Sulfolobus islandicus rod-shaped virus 2, also referred to as SIRV2, is an archaeal virus whose only known host is the archaeon Sulfolobus islandicus. This virus belongs to the family Rudiviridae. Like other viruses in the family, it is common in geothermal environments.
Biology and biochemistry
SIRV2 has a linear double-stranded DNA genome. The viral DNA is replicated by 4 host DNA polymerases: Dpo1 through Dpo4.
The virus has a rod-shaped morphology with a width of 23 nanometers (nm) and a length of 900 nm. Three terminal fibers, 28 nm in length, have been observed on both ends of the virus. The terminal fibers mediate attachment of the virus to type 4 pili abundantly present on the host cell surface.
SIRV2 is able to survive additions of 6 molar (M) urea, absolute ethanol, octanol-2, and 0.1% Triton X-100 in neutral pH and 25 degrees Celsius. In vitro testing has shown that SIRV2 is still able to infect at 70-80 degrees Celsius and in a pH 3 solution.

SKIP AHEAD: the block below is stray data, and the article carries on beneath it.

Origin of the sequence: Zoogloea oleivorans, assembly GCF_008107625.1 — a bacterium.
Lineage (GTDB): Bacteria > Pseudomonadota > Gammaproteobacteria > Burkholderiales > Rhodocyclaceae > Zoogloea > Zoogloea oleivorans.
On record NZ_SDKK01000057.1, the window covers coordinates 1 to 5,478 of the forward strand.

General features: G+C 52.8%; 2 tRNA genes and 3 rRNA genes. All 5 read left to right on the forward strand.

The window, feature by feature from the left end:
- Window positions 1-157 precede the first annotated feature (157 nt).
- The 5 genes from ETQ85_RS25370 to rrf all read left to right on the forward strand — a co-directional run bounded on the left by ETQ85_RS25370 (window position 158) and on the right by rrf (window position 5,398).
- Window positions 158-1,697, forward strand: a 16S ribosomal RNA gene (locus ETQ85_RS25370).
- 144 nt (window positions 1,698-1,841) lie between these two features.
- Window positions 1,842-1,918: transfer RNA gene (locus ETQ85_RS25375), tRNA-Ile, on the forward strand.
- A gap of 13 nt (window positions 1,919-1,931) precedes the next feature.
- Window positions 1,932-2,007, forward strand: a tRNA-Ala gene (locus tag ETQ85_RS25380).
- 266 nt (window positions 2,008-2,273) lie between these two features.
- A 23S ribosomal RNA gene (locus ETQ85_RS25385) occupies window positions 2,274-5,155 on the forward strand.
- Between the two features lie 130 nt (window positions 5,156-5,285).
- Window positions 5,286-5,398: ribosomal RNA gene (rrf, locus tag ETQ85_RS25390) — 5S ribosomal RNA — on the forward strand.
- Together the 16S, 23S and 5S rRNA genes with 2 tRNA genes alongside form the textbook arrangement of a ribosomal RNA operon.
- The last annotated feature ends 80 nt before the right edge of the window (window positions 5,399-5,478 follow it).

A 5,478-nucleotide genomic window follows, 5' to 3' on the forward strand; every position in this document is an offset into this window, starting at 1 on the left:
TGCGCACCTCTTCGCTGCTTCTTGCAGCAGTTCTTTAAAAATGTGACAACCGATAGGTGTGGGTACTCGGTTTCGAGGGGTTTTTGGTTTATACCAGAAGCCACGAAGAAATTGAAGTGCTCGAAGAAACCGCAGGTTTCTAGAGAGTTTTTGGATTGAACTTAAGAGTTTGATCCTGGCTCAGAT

SIRV2gp19 was found to be a single-stranded DNA endonuclease in 2011. This was proven by inducing a mutation in the SIRVgp19 protein Motif II from the amino acid aspartate to alanine which resulted in a loss of nuclease activity. This protein is functional within pH 7-10. Magnesium chloride was found to be a cofactor to this protein in 1971. Sodium chloride concentrations above 100 mM inhibit SIRV2gp19.
A three-dimensional reconstruction of the SIRV2 virion at ~4 angstrom resolution has been obtained by cryo–electron microscopy. The structure revealed a previously unknown form of virion organization, in which the alpha-helical major capsid protein of SIRV2 wraps around the DNA, making it inaccessible to solvent. The viral DNA was found to be entirely in the A-form, which suggested a common mechanism with bacterial spores for protecting DNA in the most adverse environments.
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